#dinghy – Dinghy sailors are blowing the bugle for change at tomorrow's Irish Sailing Association (ISA) agm with some of the country's top regatta organisers, club commodores, champions and racers joining in an online debate in advance of a motion that has been tabled for discussion at 4.30pm at the Royal Marine Hotel in Dun Laoghaire, Co. Dublin.
'it should direct it energies at the clubs rather than trying to justify/communicate its existence to the members of the clubs – otherwise it becomes, as Gerry Byrne suggests [see comments], a glorified club rather than a national authority' says Craig.
ISA Chief Executive Harry Hermon told Afloat.ie 'This is a really useful debate and is welcomed'.
Brian Craig's comments join former association president Roger Bannon and many others in questioning the current dinghy policy which GP14 sailor Norman Lee, who proposed the motion, says is killing off senior dinghy sailing.
'I want a full shake-up. Lets take the focus off the Olympics and have a root and branch reappraisal of sail training' says Lee.
Craig tells the ISA they need to 'Look after the basics' and asks why 'if key key stakeholders are feeling neglected is the organisation expanding into other areas of activity some of which are encroaching on or eroding the activities of their own clubs/classes?'
Craig continues – 'This doesn't build trust and working relationships. It should direct it energies at the CLUBS rather than trying to justify/communicate its existence to the members of the clubs'.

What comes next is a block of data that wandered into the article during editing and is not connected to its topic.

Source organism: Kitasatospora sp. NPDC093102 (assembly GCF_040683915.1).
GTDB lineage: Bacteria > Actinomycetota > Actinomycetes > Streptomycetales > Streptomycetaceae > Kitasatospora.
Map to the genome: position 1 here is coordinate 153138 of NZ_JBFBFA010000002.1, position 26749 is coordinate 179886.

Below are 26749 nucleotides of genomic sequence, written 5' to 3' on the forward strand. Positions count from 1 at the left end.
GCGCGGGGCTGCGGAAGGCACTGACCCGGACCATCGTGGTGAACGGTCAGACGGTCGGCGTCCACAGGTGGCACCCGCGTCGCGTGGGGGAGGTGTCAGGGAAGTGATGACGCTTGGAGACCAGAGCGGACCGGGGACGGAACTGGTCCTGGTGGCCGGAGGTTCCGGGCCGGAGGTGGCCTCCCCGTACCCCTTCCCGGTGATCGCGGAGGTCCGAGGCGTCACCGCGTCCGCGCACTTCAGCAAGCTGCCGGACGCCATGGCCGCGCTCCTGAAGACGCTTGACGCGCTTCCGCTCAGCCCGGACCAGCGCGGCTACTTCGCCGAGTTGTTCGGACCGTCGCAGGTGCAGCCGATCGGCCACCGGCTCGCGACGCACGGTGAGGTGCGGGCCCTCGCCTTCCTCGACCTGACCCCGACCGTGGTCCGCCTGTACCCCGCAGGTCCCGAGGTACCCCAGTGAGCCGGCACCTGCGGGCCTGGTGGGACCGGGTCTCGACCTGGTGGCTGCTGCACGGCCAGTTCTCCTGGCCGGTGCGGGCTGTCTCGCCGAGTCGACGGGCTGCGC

Lee blames an 'over-emphasis of the training of selected juveniles by the creation of elite squads of possible future Olympians'
The champion dinghy sailor says current policy is 'without proper regard to the interests of those failing (for whatever reasons) to meet that standard or who are not able or cannot afford to give the time or family/financial commitment and this discourages people who are lost to the sport'.
Also supporting the motion, the GP14 fleet will ask if the elite squad system has chased the club sailor away? The Fireball class says the current structure is too “youth orientated and fails to develop the ISA’s own slogan of sailing as a ‘sport for life’”.
Anther sailor with a unique insight into this is seasoned dinghy and one design helmsman is the Dublin Bay sailor Sean Craig, a former ISA racing director with recent involvement in junior sailing too.
'It's no coincidence that senior dinghy sailing has nose-dived around the same time that junior numbers if anything were going up (not the case now alas) and the ante was upped at junior/youth level. Where I think ISA policy has definitely got it wrong is the disconnect between learning to sail and the rest of the sport'.
Yesterday, ISA Chief Executive Harry Hermon told Afloat.ie:
'The ISA is implementing a core strategy developed in consultation with our members, launched in 2008 - the implementation of which is funded largely by the Clubs, Sports Council and commercial activity. This strategy is about growing the 'sport' in all it's aspects, and protecting the interests of the Irish boating community'
The core policy of the ISA since we launched our first strategic plan in 1998 has been to drive the growth and development of the sport through the club structures. As the activities of the clubs have become more diverse over the years, so have the interests of ISA members, and ISA strategies have developed with it.
In relation to the development of competitive dinghy racing, I think the issue has arisen due to a number of factors and I agree with many of the comments in the forum, the solution perhaps in this area is a three way partnership between the clubs, classes and the ISA working together in the interests of the sport.